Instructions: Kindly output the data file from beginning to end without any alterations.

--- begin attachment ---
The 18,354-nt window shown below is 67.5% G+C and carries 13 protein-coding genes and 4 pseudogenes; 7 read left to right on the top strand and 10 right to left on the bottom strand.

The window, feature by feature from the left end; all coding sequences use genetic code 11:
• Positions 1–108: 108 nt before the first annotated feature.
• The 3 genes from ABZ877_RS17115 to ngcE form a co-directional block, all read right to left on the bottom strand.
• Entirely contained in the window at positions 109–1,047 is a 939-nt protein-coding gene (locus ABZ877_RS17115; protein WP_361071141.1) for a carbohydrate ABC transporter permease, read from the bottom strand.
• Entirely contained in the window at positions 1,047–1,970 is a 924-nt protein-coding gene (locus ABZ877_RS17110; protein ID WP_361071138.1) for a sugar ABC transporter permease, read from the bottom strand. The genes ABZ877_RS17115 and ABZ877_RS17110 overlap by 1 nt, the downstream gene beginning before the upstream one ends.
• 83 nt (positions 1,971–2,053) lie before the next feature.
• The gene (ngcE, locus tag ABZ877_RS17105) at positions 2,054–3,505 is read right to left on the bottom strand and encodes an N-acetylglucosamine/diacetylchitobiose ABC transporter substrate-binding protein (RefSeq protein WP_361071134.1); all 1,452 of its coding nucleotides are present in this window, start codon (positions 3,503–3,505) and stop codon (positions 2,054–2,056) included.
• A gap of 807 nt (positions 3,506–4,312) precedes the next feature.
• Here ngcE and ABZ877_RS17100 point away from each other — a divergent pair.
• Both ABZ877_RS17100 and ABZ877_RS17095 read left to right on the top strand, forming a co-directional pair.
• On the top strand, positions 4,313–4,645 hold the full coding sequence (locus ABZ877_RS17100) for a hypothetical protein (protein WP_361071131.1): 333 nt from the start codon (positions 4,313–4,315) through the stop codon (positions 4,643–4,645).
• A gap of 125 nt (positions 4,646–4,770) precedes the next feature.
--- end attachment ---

The 18,354-nt window shown below is 67.5% G+C and carries 13 protein-coding genes and 4 pseudogenes; 7 read left to right on the top strand and 10 right to left on the bottom strand.

The window, feature by feature from the left end; all coding sequences use genetic code 11:
• Positions 1–108: 108 nt before the first annotated feature.
• The 3 genes from ABZ877_RS17115 to ngcE form a co-directional block, all read right to left on the bottom strand.
• Entirely contained in the window at positions 109–1,047 is a 939-nt protein-coding gene (locus ABZ877_RS17115; protein WP_361071141.1) for a carbohydrate ABC transporter permease, read from the bottom strand.
• Entirely contained in the window at positions 1,047–1,970 is a 924-nt protein-coding gene (locus ABZ877_RS17110; protein ID WP_361071138.1) for a sugar ABC transporter permease, read from the bottom strand. The genes ABZ877_RS17115 and ABZ877_RS17110 overlap by 1 nt, the downstream gene beginning before the upstream one ends.
• 83 nt (positions 1,971–2,053) lie before the next feature.
• The gene (ngcE, locus tag ABZ877_RS17105) at positions 2,054–3,505 is read right to left on the bottom strand and encodes an N-acetylglucosamine/diacetylchitobiose ABC transporter substrate-binding protein (RefSeq protein WP_361071134.1); all 1,452 of its coding nucleotides are present in this window, start codon (positions 3,503–3,505) and stop codon (positions 2,054–2,056) included.
• A gap of 807 nt (positions 3,506–4,312) precedes the next feature.
• Here ngcE and ABZ877_RS17100 point away from each other — a divergent pair.
• Both ABZ877_RS17100 and ABZ877_RS17095 read left to right on the top strand, forming a co-directional pair.
• On the top strand, positions 4,313–4,645 hold the full coding sequence (locus ABZ877_RS17100) for a hypothetical protein (protein WP_361071131.1): 333 nt from the start codon (positions 4,313–4,315) through the stop codon (positions 4,643–4,645).
• A gap of 125 nt (positions 4,646–4,770) precedes the next feature.